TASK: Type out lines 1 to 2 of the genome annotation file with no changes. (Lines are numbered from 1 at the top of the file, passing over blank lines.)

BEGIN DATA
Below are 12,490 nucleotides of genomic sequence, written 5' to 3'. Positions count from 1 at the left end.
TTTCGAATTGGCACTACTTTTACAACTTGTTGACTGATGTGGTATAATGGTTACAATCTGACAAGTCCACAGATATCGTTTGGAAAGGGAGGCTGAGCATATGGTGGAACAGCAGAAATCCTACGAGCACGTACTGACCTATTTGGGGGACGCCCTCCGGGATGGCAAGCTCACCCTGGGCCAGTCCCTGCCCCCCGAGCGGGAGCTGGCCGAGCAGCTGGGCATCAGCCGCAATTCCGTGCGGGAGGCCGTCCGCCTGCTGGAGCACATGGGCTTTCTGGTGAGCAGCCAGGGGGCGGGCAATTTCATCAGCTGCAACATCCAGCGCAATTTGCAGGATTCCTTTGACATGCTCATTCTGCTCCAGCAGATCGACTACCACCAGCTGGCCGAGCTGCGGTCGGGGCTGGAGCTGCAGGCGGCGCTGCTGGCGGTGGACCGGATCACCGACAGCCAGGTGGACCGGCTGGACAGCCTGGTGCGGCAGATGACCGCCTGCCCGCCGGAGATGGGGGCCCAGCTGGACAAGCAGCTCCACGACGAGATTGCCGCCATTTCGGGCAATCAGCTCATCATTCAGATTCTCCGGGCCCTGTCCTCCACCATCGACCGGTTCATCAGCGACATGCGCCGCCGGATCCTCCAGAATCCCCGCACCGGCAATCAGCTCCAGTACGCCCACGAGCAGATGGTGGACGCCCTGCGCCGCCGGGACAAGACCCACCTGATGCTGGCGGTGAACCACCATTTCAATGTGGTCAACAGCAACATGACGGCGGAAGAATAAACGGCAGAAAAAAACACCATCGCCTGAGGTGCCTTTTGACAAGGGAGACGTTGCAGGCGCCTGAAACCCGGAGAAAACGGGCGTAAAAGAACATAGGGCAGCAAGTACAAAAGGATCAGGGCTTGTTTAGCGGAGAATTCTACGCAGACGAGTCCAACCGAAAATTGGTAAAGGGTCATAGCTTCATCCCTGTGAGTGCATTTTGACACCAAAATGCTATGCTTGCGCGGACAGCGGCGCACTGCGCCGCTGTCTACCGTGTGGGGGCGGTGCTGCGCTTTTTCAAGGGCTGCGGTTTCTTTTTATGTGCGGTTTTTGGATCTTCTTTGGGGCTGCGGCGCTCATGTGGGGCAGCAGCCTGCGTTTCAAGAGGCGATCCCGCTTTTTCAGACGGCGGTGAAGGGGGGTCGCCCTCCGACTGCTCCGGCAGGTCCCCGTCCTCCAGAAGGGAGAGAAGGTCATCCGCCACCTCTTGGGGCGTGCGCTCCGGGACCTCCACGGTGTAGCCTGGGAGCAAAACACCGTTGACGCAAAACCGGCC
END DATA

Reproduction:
Below are 12,490 nucleotides of genomic sequence, written 5' to 3'. Positions count from 1 at the left end.
TTTCGAATTGGCACTACTTTTACAACTTGTTGACTGATGTGGTATAATGGTTACAATCTGACAAGTCCACAGATATCGTTTGGAAAGGGAGGCTGAGCATATGGTGGAACAGCAGAAATCCTACGAGCACGTACTGACCTATTTGGGGGACGCCCTCCGGGATGGCAAGCTCACCCTGGGCCAGTCCCTGCCCCCCGAGCGGGAGCTGGCCGAGCAGCTGGGCATCAGCCGCAATTCCGTGCGGGAGGCCGTCCGCCTGCTGGAGCACATGGGCTTTCTGGTGAGCAGCCAGGGGGCGGGCAATTTCATCAGCTGCAACATCCAGCGCAATTTGCAGGATTCCTTTGACATGCTCATTCTGCTCCAGCAGATCGACTACCACCAGCTGGCCGAGCTGCGGTCGGGGCTGGAGCTGCAGGCGGCGCTGCTGGCGGTGGACCGGATCACCGACAGCCAGGTGGACCGGCTGGACAGCCTGGTGCGGCAGATGACCGCCTGCCCGCCGGAGATGGGGGCCCAGCTGGACAAGCAGCTCCACGACGAGATTGCCGCCATTTCGGGCAATCAGCTCATCATTCAGATTCTCCGGGCCCTGTCCTCCACCATCGACCGGTTCATCAGCGACATGCGCCGCCGGATCCTCCAGAATCCCCGCACCGGCAATCAGCTCCAGTACGCCCACGAGCAGATGGTGGACGCCCTGCGCCGCCGGGACAAGACCCACCTGATGCTGGCGGTGAACCACCATTTCAATGTGGTCAACAGCAACATGACGGCGGAAGAATAAACGGCAGAAAAAAACACCATCGCCTGAGGTGCCTTTTGACAAGGGAGACGTTGCAGGCGCCTGAAACCCGGAGAAAACGGGCGTAAAAGAACATAGGGCAGCAAGTACAAAAGGATCAGGGCTTGTTTAGCGGAGAATTCTACGCAGACGAGTCCAACCGAAAATTGGTAAAGGGTCATAGCTTCATCCCTGTGAGTGCATTTTGACACCAAAATGCTATGCTTGCGCGGACAGCGGCGCACTGCGCCGCTGTCTACCGTGTGGGGGCGGTGCTGCGCTTTTTCAAGGGCTGCGGTTTCTTTTTATGTGCGGTTTTTGGATCTTCTTTGGGGCTGCGGCGCTCATGTGGGGCAGCAGCCTGCGTTTCAAGAGGCGATCCCGCTTTTTCAGACGGCGGTGAAGGGGGGTCGCCCTCCGACTGCTCCGGCAGGTCCCCGTCCTCCAGAAGGGAGAGAAGGTCATCCGCCACCTCTTGGGGCGTGCGCTCCGGGACCTCCACGGTGTAGCCTGGGAGCAAAACACCGTTGACGCAAAACCGGCC